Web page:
Our study shows that dexamethasone and specially propofol are useful in the acute migraine headache but does not tell us whether they decrease recurrent headache. And also we have no data on several abortive agents; we cannot draw any conclusion on which is the most effective regarding the relief of acute headache.

Another limitation of our study was to administer titrated doses of propofol whereas dexamethasone was administered in bolus form. This was due to the fact that there is no medication effective in migraine treatment used titrated intravenously so that it could be compared as a conventional treatment with propofol. Furthermore, common intravenous treatments for migraine including NSAIDs and sumatriptan are not available in our country; therefore, propofol was selected to be compared with dexamethasone.

Although our study suggested propofol as a new and effective treatment which may improve the quality of life and have productivity benefits to this therapy, we did not perform a formal economic analysis demonstrating these benefits.

All above-mentioned items are areas requiring further investigations in the future.


According to findings of this study, the speed and rate of response to migraine headache treatment is considerably higher using propofol than dexamethasone and pain relief in patients treated with propofol improves more quickly based on the VAS. This drug has also no considerable side effect and can therefore be administered as an effective medication with low side effect and good availability to treat migraine headaches.

Authors information

HS is Associate professor of Anesthesiology and Critical Care, Fellowship in Trauma Critical Care and CPR at the Department of Emergency Medicine, Tabriz University of Medical Sciences, Tabriz, Iran. He is also editorial board member of Emergency medicine journal (EGM) and Pakistan Journal of Biological Sciences (PJBS). RRG is Assistant professor of Emergency Medicine at the Department of Emergency Medicine, Tabriz University of Medical Sciences, Tabriz, Iran. AAT is Associate professor of Neurology at the Department of Neurology, Tabriz University of Medical Sciences, Tabriz, Iran. DA and SN are Assistant professor of Anesthesiology and Critical Care and Associate professor of Anesthesiology and Critical Care at the Department of Anesthesiology and Critical Care, Tabriz University of Medical Sciences, Tabriz, Iran, respectively. SEJG is resident of Anesthesiology and Critical Care at the Department of Anesthesiology and Critical Care, Tabriz University of Medical Sciences, Tabriz, Iran. MA is internist (subspecialty in cardiology) and Assistant professor of Cardiology at the Department of Cardiology, Tabriz University of Medical Sciences, Tabriz, Iran.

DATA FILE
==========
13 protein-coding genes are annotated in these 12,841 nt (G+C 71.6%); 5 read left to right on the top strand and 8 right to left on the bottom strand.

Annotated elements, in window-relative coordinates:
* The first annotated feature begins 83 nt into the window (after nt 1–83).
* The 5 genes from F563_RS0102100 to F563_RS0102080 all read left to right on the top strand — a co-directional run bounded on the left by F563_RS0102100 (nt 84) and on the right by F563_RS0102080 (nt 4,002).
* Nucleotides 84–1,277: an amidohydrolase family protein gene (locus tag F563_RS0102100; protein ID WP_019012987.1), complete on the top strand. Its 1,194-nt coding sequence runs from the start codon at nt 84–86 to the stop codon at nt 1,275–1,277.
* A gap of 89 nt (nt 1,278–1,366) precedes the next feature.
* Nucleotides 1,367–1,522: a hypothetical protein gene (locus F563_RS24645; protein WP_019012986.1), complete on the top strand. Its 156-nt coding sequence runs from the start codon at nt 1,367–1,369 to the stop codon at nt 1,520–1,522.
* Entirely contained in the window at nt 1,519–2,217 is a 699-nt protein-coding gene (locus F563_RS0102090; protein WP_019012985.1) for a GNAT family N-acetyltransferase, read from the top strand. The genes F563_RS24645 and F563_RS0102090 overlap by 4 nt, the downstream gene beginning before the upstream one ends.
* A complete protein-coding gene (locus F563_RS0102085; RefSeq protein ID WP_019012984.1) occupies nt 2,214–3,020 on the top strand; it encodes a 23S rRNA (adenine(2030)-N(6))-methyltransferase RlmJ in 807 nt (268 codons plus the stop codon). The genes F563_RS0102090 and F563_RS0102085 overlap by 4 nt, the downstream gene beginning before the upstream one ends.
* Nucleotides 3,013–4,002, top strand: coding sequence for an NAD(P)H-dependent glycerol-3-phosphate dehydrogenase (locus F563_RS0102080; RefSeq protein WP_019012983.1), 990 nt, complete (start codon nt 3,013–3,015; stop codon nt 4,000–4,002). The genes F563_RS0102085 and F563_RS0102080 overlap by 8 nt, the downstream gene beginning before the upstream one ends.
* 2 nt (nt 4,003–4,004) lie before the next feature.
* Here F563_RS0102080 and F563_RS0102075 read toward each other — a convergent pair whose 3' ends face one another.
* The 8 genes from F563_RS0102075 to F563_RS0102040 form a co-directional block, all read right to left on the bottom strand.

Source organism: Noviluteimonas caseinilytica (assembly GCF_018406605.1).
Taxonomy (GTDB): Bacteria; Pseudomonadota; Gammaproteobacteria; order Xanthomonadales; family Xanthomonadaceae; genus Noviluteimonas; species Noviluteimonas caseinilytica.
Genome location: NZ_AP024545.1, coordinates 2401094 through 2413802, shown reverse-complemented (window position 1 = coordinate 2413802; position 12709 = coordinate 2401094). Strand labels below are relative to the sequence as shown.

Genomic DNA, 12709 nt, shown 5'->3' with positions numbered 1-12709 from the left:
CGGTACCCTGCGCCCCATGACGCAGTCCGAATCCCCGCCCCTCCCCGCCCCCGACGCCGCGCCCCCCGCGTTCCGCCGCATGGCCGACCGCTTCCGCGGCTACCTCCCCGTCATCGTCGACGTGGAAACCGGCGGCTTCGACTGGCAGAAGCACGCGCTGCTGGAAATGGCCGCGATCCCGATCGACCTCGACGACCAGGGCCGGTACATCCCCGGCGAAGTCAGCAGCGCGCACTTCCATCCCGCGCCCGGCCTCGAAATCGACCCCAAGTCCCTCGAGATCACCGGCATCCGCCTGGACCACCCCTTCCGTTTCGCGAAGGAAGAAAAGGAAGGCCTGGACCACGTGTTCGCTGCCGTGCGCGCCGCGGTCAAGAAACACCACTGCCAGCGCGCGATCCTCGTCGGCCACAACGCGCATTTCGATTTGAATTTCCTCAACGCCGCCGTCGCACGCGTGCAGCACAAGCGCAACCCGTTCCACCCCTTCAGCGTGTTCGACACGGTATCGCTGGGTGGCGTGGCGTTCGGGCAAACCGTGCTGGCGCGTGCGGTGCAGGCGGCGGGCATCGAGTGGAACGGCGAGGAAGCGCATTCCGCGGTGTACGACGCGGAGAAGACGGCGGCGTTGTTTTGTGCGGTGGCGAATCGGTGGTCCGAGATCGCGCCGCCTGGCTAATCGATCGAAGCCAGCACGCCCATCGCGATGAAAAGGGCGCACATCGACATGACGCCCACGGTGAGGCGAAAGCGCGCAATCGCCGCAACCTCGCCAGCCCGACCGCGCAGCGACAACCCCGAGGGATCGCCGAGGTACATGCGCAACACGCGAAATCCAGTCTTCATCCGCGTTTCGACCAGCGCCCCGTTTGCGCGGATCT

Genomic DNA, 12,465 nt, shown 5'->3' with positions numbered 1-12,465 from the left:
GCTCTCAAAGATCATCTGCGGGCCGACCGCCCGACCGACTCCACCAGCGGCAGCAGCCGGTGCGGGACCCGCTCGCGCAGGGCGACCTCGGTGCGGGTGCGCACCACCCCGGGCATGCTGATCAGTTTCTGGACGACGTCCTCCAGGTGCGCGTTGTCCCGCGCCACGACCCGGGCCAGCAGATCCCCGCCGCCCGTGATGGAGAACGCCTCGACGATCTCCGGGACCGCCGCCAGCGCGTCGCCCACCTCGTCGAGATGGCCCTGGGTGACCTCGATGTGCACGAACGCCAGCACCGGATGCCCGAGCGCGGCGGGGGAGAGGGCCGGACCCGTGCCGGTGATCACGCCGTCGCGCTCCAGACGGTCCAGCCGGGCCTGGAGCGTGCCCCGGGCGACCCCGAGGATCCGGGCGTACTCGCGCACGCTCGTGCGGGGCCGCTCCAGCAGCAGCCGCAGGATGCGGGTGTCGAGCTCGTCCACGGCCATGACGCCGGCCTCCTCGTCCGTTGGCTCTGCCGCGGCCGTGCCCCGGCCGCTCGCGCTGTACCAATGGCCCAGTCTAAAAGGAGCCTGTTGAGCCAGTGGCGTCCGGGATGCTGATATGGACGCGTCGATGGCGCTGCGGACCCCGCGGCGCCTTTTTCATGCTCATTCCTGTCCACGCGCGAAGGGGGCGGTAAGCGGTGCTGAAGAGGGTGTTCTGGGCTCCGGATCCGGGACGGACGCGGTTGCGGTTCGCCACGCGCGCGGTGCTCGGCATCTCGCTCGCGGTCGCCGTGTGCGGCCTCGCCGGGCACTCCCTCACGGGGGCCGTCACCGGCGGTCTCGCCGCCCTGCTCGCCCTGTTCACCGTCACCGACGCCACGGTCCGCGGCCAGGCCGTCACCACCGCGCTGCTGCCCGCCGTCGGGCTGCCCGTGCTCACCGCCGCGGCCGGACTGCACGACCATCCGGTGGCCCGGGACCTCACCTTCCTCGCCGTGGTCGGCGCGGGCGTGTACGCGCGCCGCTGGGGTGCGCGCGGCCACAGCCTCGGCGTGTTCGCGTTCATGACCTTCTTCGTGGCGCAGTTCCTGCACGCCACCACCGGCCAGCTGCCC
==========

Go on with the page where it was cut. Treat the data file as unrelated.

Funding International Clinical Trials Registry Platform (ICTRP).



Visual Analogue Pain Scale


Nonsteroidal anti-inflammatory drugs


Emergency medicine Department


Medication Overuse Headache.


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The authors are grateful to all the health personnel and patients who participated in the study, in addition to the data collectors, supervisors and administrative staff of Emergency department of Imam Reza Hospital. Special thanks to Research Vice Chancellor Tabriz University of Medical Sciences for all the material and financial support in our study. “This article was written based on a dataset of MD thesis, registered in Tabriz University of Medical Sciences.”

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Authors' contributions

HS, AAT and RRG collected clinical data, reviewed the literature on the topic and drafted the manuscript. DA, SN, MA and SEJG analyzed and interpreted the patient data. All of the authors were involved in patient management or the writing of the manuscript. All authors read and approved the final manuscript.

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Soleimanpour, H., Ghafouri, R.R., Taheraghdam, A. et al. Effectiveness of intravenous Dexamethasone versus Propofol for pain relief in the migraine headache: A prospective double blind randomized clinical trial. BMC Neurol 12, 114 (2012).